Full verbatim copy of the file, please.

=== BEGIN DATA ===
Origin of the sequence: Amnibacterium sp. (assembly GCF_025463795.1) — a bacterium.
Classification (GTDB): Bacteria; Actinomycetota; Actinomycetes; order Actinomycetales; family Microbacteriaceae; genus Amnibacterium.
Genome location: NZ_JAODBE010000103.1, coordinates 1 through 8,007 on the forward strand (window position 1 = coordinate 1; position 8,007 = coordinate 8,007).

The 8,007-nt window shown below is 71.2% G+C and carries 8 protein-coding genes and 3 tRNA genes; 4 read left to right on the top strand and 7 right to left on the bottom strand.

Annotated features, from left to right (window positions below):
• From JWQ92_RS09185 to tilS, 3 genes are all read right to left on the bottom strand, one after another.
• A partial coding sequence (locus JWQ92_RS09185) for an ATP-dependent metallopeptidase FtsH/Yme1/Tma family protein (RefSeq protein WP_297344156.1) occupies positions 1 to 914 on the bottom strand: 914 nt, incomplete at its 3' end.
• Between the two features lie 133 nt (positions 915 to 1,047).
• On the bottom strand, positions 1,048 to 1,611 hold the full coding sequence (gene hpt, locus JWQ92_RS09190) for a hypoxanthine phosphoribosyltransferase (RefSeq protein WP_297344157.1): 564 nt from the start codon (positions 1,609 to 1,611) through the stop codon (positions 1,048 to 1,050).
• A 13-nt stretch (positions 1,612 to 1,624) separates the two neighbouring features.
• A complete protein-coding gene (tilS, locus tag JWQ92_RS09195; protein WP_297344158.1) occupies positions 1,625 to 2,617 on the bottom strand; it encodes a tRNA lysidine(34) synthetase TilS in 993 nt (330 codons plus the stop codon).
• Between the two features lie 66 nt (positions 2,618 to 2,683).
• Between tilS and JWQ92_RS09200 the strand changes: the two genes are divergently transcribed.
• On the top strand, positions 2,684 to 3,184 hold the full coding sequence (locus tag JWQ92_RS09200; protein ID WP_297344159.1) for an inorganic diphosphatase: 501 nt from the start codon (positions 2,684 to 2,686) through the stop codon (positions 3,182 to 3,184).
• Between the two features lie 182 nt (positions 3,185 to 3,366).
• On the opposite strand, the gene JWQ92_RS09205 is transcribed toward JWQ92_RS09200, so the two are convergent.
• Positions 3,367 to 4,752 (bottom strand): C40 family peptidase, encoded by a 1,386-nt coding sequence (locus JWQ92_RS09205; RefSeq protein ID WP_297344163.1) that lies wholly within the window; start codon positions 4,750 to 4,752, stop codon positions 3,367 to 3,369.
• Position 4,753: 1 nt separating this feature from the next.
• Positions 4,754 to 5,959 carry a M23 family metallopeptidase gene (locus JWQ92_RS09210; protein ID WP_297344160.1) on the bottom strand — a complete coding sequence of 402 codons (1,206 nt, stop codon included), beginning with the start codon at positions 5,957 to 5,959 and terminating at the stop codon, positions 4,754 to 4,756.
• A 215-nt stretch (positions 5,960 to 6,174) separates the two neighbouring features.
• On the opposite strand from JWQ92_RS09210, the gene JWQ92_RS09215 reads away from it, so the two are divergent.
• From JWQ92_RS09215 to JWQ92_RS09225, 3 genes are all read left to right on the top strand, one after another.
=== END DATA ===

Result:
Origin of the sequence: Amnibacterium sp. (assembly GCF_025463795.1) — a bacterium.
Classification (GTDB): Bacteria; Actinomycetota; Actinomycetes; order Actinomycetales; family Microbacteriaceae; genus Amnibacterium.
Genome location: NZ_JAODBE010000103.1, coordinates 1 through 8,007 on the forward strand (window position 1 = coordinate 1; position 8,007 = coordinate 8,007).

The 8,007-nt window shown below is 71.2% G+C and carries 8 protein-coding genes and 3 tRNA genes; 4 read left to right on the top strand and 7 right to left on the bottom strand.

Annotated features, from left to right (window positions below):
• From JWQ92_RS09185 to tilS, 3 genes are all read right to left on the bottom strand, one after another.
• A partial coding sequence (locus JWQ92_RS09185) for an ATP-dependent metallopeptidase FtsH/Yme1/Tma family protein (RefSeq protein WP_297344156.1) occupies positions 1 to 914 on the bottom strand: 914 nt, incomplete at its 3' end.
• Between the two features lie 133 nt (positions 915 to 1,047).
• On the bottom strand, positions 1,048 to 1,611 hold the full coding sequence (gene hpt, locus JWQ92_RS09190) for a hypoxanthine phosphoribosyltransferase (RefSeq protein WP_297344157.1): 564 nt from the start codon (positions 1,609 to 1,611) through the stop codon (positions 1,048 to 1,050).
• A 13-nt stretch (positions 1,612 to 1,624) separates the two neighbouring features.
• A complete protein-coding gene (tilS, locus tag JWQ92_RS09195; protein WP_297344158.1) occupies positions 1,625 to 2,617 on the bottom strand; it encodes a tRNA lysidine(34) synthetase TilS in 993 nt (330 codons plus the stop codon).
• Between the two features lie 66 nt (positions 2,618 to 2,683).
• Between tilS and JWQ92_RS09200 the strand changes: the two genes are divergently transcribed.
• On the top strand, positions 2,684 to 3,184 hold the full coding sequence (locus tag JWQ92_RS09200; protein ID WP_297344159.1) for an inorganic diphosphatase: 501 nt from the start codon (positions 2,684 to 2,686) through the stop codon (positions 3,182 to 3,184).
• Between the two features lie 182 nt (positions 3,185 to 3,366).
• On the opposite strand, the gene JWQ92_RS09205 is transcribed toward JWQ92_RS09200, so the two are convergent.
• Positions 3,367 to 4,752 (bottom strand): C40 family peptidase, encoded by a 1,386-nt coding sequence (locus JWQ92_RS09205; RefSeq protein ID WP_297344163.1) that lies wholly within the window; start codon positions 4,750 to 4,752, stop codon positions 3,367 to 3,369.
• Position 4,753: 1 nt separating this feature from the next.
• Positions 4,754 to 5,959 carry a M23 family metallopeptidase gene (locus JWQ92_RS09210; protein ID WP_297344160.1) on the bottom strand — a complete coding sequence of 402 codons (1,206 nt, stop codon included), beginning with the start codon at positions 5,957 to 5,959 and terminating at the stop codon, positions 4,754 to 4,756.
• A 215-nt stretch (positions 5,960 to 6,174) separates the two neighbouring features.
• On the opposite strand from JWQ92_RS09210, the gene JWQ92_RS09215 reads away from it, so the two are divergent.
• From JWQ92_RS09215 to JWQ92_RS09225, 3 genes are all read left to right on the top strand, one after another.